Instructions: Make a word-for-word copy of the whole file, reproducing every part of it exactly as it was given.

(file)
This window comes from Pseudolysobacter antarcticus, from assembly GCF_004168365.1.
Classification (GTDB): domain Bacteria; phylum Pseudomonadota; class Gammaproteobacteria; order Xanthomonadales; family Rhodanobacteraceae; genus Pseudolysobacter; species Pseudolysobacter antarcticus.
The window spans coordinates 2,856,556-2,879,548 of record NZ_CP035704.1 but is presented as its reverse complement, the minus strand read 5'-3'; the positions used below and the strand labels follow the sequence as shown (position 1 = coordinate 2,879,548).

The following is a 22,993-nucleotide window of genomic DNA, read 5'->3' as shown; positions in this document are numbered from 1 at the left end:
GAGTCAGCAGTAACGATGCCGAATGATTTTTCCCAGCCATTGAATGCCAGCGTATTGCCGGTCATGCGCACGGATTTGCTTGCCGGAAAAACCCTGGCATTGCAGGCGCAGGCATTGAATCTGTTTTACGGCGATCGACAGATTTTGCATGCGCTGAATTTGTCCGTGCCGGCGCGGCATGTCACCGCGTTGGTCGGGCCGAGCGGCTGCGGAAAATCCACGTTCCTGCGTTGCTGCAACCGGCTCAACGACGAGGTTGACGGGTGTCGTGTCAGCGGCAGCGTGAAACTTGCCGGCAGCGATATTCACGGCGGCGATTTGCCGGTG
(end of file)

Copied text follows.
This window comes from Pseudolysobacter antarcticus, from assembly GCF_004168365.1.
Classification (GTDB): domain Bacteria; phylum Pseudomonadota; class Gammaproteobacteria; order Xanthomonadales; family Rhodanobacteraceae; genus Pseudolysobacter; species Pseudolysobacter antarcticus.
The window spans coordinates 2,856,556-2,879,548 of record NZ_CP035704.1 but is presented as its reverse complement, the minus strand read 5'-3'; the positions used below and the strand labels follow the sequence as shown (position 1 = coordinate 2,879,548).

The following is a 22,993-nucleotide window of genomic DNA, read 5'->3' as shown; positions in this document are numbered from 1 at the left end:
GAGTCAGCAGTAACGATGCCGAATGATTTTTCCCAGCCATTGAATGCCAGCGTATTGCCGGTCATGCGCACGGATTTGCTTGCCGGAAAAACCCTGGCATTGCAGGCGCAGGCATTGAATCTGTTTTACGGCGATCGACAGATTTTGCATGCGCTGAATTTGTCCGTGCCGGCGCGGCATGTCACCGCGTTGGTCGGGCCGAGCGGCTGCGGAAAATCCACGTTCCTGCGTTGCTGCAACCGGCTCAACGACGAGGTTGACGGGTGTCGTGTCAGCGGCAGCGTGAAACTTGCCGGCAGCGATATTCACGGCGGCGATTTGCCGGTG